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Some people liken the passage of time to sands through an hourglass. I liken it to coffee through a drip filter.

OK,, so I don't exactly measure time by how long it takes the coffee to be ready in the morning. Though I know exactly -- to the second -- how long that takes. And it would be in everyone's best interest if you didn't get between me and the coffee maker when that time has expired, thank you very much.

Ever since coffee entered my life, at a relatively early age, my relationship to it has marked milestone eras in my life.

When I was a child, coffee represented this magical potion only adults got to drink, an act I was sure was covered under some criminal statute. OK, so maybe I got coffee and beer mixed up in my head a little. Wouldn't be the last time. Literally or figuratively.

Coffee was something generated in a sacred urn. Or, a metal pot with something called a percolator top that allowed you to determine when the stuff was ready. Adults, specifically men, then poured the contents into either a beat-up mug or a Styrofoam cup and downed it with a combo squint-grimace that signified a great truth about adulthood -- a lot of things in life really had to grow on you.

My first sip was like my first paycheck, a signifier that, if I wasn't exactly an adult yet, I was at least on the runway preparing for takeoff. That the taste came across like the phrase "state and federal taxes" was a just a lesson in the hard realities of life.

In high school and college, we put the training wheels on coffee in the form of copious amounts of sugar and whipped cream and milk and just about anything else we could get our hands on that turned it into what amounts to mocha-

flavored shakes. More of that "growing on you" deal.

As young adults, coffee became the lubricant of our allegedly hipness. We had coffee dates, celebrated seasonal changes with the return of flavored concoctions and carried huge paper cups of it with the label of the chain we bought it from prominently displayed. Coffee as a badge and accessory.

And then the kids came, and we began to realize both that coffee is actually a perfectly legal addictive stimulant and why our fathers hadn't spoken a lot in the morning until after that beat-up mug and the squint-grimace deal.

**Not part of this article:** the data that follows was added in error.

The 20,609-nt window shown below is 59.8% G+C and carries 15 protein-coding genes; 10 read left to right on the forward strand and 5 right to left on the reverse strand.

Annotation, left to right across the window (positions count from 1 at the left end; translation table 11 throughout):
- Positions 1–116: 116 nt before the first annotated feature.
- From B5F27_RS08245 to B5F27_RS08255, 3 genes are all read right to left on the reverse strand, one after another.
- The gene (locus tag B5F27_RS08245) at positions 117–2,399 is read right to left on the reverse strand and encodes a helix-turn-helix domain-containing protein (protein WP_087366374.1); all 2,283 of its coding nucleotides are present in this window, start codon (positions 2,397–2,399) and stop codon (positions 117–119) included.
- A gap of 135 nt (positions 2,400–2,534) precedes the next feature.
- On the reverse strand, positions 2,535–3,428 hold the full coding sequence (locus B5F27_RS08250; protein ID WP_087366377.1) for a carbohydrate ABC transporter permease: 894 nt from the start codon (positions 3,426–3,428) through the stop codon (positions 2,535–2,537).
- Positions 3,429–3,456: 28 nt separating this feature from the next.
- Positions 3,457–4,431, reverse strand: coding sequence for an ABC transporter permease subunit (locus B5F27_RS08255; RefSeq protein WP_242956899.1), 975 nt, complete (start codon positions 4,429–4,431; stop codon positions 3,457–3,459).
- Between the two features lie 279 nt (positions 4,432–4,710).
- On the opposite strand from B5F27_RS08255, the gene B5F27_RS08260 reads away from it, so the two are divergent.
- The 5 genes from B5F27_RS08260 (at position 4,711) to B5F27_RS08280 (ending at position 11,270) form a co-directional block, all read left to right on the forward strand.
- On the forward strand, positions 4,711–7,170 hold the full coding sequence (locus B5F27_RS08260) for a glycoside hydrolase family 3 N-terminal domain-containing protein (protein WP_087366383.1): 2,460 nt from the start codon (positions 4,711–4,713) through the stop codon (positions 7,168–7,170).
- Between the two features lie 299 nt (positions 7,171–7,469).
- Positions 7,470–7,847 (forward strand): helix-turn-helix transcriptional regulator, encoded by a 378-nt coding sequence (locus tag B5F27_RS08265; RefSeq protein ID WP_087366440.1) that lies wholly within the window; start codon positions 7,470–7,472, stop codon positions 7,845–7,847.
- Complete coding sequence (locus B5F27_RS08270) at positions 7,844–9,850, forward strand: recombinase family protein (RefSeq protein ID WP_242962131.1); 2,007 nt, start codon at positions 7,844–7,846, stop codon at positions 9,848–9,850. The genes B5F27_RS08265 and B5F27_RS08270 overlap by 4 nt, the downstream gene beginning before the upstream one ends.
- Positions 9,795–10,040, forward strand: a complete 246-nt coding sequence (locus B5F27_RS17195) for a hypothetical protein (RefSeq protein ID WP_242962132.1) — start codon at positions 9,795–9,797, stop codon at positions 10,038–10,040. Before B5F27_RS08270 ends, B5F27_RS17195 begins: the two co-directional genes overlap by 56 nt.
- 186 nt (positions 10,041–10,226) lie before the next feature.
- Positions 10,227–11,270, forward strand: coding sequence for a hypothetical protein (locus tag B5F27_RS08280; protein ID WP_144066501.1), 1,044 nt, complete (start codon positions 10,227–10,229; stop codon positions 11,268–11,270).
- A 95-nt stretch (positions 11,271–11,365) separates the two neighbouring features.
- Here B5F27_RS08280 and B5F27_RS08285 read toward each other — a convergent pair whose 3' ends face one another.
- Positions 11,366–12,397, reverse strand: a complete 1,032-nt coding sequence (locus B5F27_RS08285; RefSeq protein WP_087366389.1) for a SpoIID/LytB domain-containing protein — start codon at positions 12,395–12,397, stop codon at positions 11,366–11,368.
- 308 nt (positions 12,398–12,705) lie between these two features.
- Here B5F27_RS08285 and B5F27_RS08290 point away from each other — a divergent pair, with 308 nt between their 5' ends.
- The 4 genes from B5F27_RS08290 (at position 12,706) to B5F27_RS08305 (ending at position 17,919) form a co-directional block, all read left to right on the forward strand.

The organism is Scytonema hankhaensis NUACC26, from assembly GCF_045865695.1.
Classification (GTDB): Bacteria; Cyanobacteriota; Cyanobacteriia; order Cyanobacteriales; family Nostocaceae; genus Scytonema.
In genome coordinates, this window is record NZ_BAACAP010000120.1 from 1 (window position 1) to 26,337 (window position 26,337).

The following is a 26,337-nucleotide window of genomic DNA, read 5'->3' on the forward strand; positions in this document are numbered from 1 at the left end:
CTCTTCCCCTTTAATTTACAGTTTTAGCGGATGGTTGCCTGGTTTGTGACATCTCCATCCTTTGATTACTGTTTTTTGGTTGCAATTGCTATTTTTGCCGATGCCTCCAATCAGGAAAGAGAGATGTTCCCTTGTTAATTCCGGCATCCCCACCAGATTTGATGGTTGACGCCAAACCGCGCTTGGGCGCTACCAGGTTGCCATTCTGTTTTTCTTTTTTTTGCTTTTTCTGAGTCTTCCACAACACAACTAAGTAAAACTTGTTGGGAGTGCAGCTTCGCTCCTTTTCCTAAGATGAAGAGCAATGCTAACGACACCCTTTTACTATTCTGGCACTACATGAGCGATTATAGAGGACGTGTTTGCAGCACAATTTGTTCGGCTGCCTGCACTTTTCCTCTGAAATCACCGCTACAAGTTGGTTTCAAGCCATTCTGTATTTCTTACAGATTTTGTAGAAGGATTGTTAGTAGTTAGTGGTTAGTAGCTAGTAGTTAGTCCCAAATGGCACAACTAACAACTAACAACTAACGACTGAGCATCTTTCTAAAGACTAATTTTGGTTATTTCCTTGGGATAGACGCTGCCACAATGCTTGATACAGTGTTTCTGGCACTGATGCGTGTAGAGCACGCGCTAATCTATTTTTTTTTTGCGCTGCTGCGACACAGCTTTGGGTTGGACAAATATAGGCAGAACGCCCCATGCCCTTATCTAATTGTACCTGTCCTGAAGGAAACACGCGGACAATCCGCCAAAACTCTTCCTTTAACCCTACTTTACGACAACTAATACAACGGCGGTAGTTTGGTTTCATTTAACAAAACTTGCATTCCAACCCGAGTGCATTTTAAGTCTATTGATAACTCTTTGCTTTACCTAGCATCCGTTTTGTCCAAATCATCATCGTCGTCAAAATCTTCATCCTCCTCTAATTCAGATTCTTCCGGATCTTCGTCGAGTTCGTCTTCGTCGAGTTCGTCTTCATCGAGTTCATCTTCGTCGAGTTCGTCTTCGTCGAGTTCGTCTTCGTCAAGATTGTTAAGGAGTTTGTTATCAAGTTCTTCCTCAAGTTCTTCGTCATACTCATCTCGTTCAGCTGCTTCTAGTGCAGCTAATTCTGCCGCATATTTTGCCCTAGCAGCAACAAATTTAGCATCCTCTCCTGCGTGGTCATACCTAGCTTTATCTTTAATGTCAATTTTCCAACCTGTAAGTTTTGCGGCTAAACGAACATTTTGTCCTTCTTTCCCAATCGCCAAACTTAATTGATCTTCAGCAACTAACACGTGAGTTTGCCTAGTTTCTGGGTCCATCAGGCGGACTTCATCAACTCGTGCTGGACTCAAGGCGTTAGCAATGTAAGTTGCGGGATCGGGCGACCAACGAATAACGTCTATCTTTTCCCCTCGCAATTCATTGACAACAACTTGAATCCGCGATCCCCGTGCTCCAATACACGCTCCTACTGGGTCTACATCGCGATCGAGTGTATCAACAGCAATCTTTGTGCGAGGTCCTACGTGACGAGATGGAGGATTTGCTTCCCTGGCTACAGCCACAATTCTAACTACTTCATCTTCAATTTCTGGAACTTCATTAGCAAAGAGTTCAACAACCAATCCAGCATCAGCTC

The fact we had in fact grown to appreciate and enjoy the taste of coffee was nice, but very much secondary. What was most important was that it was there, the rocket fuel to propel us through our hectic morning and life. And if, for some reason it wasn't there, we'd have gladly gotten by with just chewing a handful of beans.

Coffee has taken on a new role in my post-kid/very pre-retirement world. Most mornings it's a soothing, pre-dawn drink that signals the beginning of a new day. That's if I'm lucky. Other mornings, I can almost feel it flowing to my aching knee, or the shoulder I must have slept on wrong or the eye that really doesn't seem to want to open.

And then there are the days when it's basically a liquid defibrillator.

Not sure what exactly comes next, but I do have a frame of reference from my childhood and my first real job.

Back then, I worked at a golf course among those gangs of kids who always seem to be doing something that needs to be done but that doesn't require a lot of skills, like raking traps or emptying trash cans or providing a moving target while picking up range balls in the enclosed tractor.

Another of my jobs was cleaning tables in the snack bar. And there, every noon, a group of retirees would come in between the multiple rounds would play and order hamburgers and coffee. Not soft drinks, not tea. Coffee.

Some of them had probably had their first cup of coffee with their fathers before they all headed off to the fields. Others used to drink it out of a beat-up thermos at their factory or construction job. A few acquired the taste on the deck of a pitching ship heading off for some place like Iwo Jima or Saipan or some other island they'd never heard of and would never forget.

That's the good thing about coffee. Wherever you are in life, it's there for you.

Commentary on 08/31/2018

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